Joseph at Straight Shot of Politics has decided that he is a consumer of news and information, while I and others like me are not so much consumers of news and informations as philosophers about how news should be reported.
When I saw this, I thought to myself, “Now I know why most blogger critics of news coverage [whatever their political views] and I are simply not on the same page!” I am interested in news. They are interested in “news coverage”. I am interested in fact. They are interested in “media”. I am interested in information. They are interested in a Philosophy of Journalism.
Not quite right, I think. Is it not possible for me and others and even the much-maligned Pajamas Media to care both about news and information and also care about how that information is disseminated?
For example, take this story on housing. Check out this headline: There Go 800,000 Jobs Out the Door.
OMG! 800,000 people have lost their jobs? That’s awful! I saw that headline and my heart skipped a beat and I read it with a sense of panic.
Except…aside from the headline which most will see and digest without ever reading the story…the thing has not happened. And if you read the story the thing may NEVER happen. The whole thing is a big “maybe someday this might happen, and if it does, then maybe as many as 800,000 people will lose their jobs, and never ever have a means of replacing them…but…even with these awful possibilities…it STILL won’t put us into a recession.”
Get this: The expected downturn in the housing market could end up costing 800,000 construction and finance jobs, putting a big dent in economic growth over the next two years, a report from UCLA said.
Yes, the “expected downturn” could “put a dent in economic growth…” Because what’s more important these days but talking down the economy or at least the public’s perception of it?
But even with economic growth slowing as much as 1 or 2 percentage points, the nation should be able to avoid a recession, according to the widely watched report from UCLA Anderson Forecast.
See that? “…even with economic growth slowing as much as 1 or 2 percentage points…” what a nefarious little line that is! If you are not aware that the economy has been growing by 3-4 points each quarter, you could read that as “even AS economic growth slows…” If you are only casually reading this piece you’re thinking things are going to hell in a handbasket!
The authors of the report admitted that they had forecast earlier this year that the slowdown in the housing market was going to start in mid-2005, which now looks like it was a little premature. But they noted that recent reports from home builders, real estate agents and the government indicate the slowdown may have now begun.”
May! MAY. Except last months figures were record breaking, and traditionally housing starts and resales now slumber a bit until February, but it MAY BE HAPPENING!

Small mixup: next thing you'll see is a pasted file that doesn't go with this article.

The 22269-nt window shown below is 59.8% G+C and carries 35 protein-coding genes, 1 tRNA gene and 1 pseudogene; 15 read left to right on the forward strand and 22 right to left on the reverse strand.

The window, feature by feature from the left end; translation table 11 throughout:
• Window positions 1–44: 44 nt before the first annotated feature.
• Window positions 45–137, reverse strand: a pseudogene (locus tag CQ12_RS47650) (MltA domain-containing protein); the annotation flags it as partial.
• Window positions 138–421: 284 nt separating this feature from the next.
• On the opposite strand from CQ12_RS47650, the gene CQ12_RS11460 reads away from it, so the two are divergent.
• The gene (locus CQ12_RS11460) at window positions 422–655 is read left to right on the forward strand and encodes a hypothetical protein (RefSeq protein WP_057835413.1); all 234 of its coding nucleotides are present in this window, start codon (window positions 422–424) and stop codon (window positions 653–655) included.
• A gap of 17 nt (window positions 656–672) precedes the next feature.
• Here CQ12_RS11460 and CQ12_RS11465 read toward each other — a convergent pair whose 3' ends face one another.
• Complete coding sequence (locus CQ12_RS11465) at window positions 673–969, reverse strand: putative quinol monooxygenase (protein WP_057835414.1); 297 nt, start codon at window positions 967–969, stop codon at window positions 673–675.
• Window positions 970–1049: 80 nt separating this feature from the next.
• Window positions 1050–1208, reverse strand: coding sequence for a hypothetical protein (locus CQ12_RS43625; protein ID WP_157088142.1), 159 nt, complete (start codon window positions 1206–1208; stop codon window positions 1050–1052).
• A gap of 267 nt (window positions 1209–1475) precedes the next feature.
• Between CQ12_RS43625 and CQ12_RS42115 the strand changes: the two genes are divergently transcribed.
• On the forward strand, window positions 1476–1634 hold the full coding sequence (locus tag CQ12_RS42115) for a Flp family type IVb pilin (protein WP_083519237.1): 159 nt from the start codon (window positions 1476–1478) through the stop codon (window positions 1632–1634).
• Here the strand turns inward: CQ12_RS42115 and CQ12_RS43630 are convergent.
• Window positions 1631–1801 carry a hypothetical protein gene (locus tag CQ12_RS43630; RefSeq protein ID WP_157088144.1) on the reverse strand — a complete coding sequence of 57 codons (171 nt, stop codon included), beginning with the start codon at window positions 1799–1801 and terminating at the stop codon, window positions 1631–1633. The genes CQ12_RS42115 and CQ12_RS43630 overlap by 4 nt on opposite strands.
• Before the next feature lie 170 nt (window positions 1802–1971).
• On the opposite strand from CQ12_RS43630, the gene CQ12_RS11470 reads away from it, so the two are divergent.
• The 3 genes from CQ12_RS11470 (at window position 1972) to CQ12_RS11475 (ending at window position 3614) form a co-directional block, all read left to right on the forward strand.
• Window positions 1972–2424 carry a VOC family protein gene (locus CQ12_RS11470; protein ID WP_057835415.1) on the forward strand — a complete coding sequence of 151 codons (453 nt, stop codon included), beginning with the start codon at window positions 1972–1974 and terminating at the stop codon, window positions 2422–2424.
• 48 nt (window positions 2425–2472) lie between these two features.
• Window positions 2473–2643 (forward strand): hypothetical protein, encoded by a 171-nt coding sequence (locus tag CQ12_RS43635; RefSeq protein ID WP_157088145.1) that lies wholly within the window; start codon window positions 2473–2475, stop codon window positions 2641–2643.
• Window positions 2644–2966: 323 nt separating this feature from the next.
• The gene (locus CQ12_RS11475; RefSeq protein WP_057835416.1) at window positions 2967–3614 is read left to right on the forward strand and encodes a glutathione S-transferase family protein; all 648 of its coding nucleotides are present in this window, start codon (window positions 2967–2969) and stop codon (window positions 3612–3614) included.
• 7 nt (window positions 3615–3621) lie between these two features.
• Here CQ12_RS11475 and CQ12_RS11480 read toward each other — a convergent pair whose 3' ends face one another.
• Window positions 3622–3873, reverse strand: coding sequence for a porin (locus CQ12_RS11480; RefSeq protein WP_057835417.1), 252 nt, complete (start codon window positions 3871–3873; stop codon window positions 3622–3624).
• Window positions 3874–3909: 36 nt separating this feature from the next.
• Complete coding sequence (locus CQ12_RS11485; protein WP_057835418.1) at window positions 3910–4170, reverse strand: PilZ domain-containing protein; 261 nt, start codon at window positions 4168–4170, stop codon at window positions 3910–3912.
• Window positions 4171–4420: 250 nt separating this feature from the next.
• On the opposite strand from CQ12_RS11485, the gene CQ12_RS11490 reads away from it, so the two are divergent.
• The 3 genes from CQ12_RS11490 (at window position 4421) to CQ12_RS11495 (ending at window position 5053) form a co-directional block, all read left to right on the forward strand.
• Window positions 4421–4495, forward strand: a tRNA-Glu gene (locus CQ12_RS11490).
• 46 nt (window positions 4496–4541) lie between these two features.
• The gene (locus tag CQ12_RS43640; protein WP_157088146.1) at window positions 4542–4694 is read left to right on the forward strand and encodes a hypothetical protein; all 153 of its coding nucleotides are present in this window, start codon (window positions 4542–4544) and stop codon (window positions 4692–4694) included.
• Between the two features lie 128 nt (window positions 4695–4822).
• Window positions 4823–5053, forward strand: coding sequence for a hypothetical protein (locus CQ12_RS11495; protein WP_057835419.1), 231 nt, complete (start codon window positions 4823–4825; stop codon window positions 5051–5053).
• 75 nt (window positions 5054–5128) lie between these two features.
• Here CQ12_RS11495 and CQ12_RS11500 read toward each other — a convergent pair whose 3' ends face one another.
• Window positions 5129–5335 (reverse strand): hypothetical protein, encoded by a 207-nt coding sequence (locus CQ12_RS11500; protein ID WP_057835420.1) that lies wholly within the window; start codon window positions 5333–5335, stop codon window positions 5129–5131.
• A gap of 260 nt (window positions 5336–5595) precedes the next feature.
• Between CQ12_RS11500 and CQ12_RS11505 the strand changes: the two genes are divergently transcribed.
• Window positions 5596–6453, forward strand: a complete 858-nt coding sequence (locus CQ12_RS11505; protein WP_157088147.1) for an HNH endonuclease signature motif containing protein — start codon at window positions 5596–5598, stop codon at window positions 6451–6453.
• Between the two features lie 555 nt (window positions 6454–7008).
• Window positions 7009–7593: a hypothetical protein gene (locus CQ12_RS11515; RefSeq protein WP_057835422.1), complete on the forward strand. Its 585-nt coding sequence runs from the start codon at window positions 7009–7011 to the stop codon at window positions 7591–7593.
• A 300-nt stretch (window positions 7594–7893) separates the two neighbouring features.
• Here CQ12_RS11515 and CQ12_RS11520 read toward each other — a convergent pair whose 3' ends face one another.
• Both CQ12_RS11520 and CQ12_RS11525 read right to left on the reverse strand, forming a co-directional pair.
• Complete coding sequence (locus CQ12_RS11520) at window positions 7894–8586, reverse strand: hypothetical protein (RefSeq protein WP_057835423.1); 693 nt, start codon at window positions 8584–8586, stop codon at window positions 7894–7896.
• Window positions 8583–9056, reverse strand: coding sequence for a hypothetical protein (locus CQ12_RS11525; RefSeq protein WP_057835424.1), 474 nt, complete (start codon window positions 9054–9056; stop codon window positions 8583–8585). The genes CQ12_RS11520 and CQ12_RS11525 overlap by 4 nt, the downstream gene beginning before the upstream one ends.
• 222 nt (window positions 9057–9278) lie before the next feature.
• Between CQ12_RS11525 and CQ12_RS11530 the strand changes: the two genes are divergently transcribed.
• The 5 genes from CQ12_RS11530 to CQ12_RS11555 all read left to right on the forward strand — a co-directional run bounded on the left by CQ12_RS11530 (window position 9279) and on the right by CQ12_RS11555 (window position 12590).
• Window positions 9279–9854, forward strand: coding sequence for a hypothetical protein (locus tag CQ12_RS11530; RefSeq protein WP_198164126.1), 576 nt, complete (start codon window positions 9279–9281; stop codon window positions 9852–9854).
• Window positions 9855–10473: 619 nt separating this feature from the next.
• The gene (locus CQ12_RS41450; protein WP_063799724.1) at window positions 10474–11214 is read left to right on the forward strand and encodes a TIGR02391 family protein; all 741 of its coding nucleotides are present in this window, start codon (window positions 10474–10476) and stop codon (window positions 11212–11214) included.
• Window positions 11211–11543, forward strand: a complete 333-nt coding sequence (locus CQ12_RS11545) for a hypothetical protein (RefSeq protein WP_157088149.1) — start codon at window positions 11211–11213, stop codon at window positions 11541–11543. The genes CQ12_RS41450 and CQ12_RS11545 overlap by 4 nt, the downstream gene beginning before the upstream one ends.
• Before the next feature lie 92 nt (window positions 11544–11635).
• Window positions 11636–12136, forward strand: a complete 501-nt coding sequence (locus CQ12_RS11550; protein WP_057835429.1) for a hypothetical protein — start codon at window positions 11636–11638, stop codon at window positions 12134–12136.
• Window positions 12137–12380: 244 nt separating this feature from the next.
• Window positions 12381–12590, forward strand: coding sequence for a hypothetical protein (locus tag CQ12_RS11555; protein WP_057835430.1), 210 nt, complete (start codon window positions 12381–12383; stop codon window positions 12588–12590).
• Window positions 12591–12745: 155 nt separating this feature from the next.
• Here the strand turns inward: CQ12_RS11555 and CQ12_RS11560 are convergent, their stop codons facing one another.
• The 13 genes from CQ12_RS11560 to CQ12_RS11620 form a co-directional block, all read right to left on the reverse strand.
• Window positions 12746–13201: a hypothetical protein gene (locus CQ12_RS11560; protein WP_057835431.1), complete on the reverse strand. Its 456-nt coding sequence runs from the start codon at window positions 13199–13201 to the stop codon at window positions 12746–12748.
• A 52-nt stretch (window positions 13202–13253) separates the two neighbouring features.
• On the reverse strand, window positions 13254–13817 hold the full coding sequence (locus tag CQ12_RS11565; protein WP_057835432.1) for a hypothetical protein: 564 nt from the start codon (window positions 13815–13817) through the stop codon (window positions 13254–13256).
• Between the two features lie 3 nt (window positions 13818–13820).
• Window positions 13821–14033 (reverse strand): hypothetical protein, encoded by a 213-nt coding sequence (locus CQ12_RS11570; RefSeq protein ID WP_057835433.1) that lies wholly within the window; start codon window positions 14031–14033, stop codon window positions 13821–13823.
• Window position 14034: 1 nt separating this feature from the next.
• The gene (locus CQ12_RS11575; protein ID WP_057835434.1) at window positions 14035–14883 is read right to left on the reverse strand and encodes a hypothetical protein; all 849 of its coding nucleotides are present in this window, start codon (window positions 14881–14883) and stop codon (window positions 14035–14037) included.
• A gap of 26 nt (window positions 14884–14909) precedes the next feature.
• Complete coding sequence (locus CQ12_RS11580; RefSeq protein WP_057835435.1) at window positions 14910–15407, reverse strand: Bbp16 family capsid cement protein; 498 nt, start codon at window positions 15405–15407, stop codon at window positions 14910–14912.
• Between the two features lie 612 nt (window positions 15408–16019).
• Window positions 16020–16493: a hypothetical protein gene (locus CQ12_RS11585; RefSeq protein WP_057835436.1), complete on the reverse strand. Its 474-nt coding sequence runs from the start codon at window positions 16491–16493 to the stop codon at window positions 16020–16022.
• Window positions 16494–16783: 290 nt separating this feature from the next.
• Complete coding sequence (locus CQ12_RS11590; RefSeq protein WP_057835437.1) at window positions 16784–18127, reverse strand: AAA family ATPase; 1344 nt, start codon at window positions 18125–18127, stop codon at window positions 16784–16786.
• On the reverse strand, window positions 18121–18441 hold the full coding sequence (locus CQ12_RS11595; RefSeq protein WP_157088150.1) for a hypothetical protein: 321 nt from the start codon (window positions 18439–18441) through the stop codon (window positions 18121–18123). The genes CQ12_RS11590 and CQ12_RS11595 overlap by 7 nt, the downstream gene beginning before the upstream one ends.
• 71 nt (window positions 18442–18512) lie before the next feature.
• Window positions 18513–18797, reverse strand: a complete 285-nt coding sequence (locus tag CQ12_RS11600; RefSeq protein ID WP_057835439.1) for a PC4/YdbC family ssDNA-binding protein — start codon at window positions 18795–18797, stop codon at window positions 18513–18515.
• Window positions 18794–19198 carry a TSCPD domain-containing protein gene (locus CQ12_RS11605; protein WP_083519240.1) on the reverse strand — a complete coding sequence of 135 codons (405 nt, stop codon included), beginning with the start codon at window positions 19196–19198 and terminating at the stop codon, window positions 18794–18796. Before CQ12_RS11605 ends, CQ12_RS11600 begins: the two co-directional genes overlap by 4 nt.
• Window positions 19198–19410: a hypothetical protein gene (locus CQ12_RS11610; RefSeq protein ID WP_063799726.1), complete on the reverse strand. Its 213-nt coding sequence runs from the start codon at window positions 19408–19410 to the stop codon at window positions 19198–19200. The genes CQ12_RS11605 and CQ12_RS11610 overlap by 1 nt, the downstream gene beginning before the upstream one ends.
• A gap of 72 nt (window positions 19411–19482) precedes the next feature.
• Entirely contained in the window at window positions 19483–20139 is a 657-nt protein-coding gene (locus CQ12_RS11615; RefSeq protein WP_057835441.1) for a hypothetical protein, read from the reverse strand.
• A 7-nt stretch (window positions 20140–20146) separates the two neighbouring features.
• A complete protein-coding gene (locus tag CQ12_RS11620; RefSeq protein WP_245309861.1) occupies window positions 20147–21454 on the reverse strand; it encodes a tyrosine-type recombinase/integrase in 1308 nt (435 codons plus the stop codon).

The report, released Wednesday, forecast a loss of 500,000 construction jobs and 300,000 jobs in the financial services sector from the housing slowdown, but noted that job losses would not spread across many industries, other than some limited pullbacks in manufacturing.
Unreal. The report, by people who haven’t gotten it right yet, is full of terrible news, but we still won’t be in a recession (dammit! And we’ve been trying so hard to talk America into one!). This is a big story full of nothing but supposition and guessing…but man, that headline -that’s a beaut, eh? And that story, real information, eh?
I crave news and information, too. That’s why I am so appreciative of sites like Gateway Pundit, and tons of blogs and some larger news outlets as well as some foreign news services.
But to suggest that how information is delivered is irrelevent is not quite playing the hand. That report could have been written about in a very different way.
BizzyBlog reports on some extremely good economic news for Americans (news that made it into a Chinese newspaper, but not into any American paper except the WSJ:
In a separate editorial later in the week (requires subscription), The Journal noted that household net worth has increased $10 trillion since the Bush tax cuts took effect in 2003. That’s a 24% increase in roughly 2-1/2 years. The negative financing gap means that companies were, on the whole, able to finance their capital expansions out of profits instead of borrowing money or selling stock.
Ask yourself – would you have to look to a Chinese newspaper to get this information if, say the president had a D after his name, or if the president’s name ended in Clinton? Puh-leese! Before proclaiming that the “reading” of news is sublime while the examination of its deliverers is somehow vulgar, let’s at least acknowledge that all things are not equal. And uh, why isn’t this frontpage news, indeed?
I do agree with Betsy though, that the Bushies do a deplorable job of getting this news out.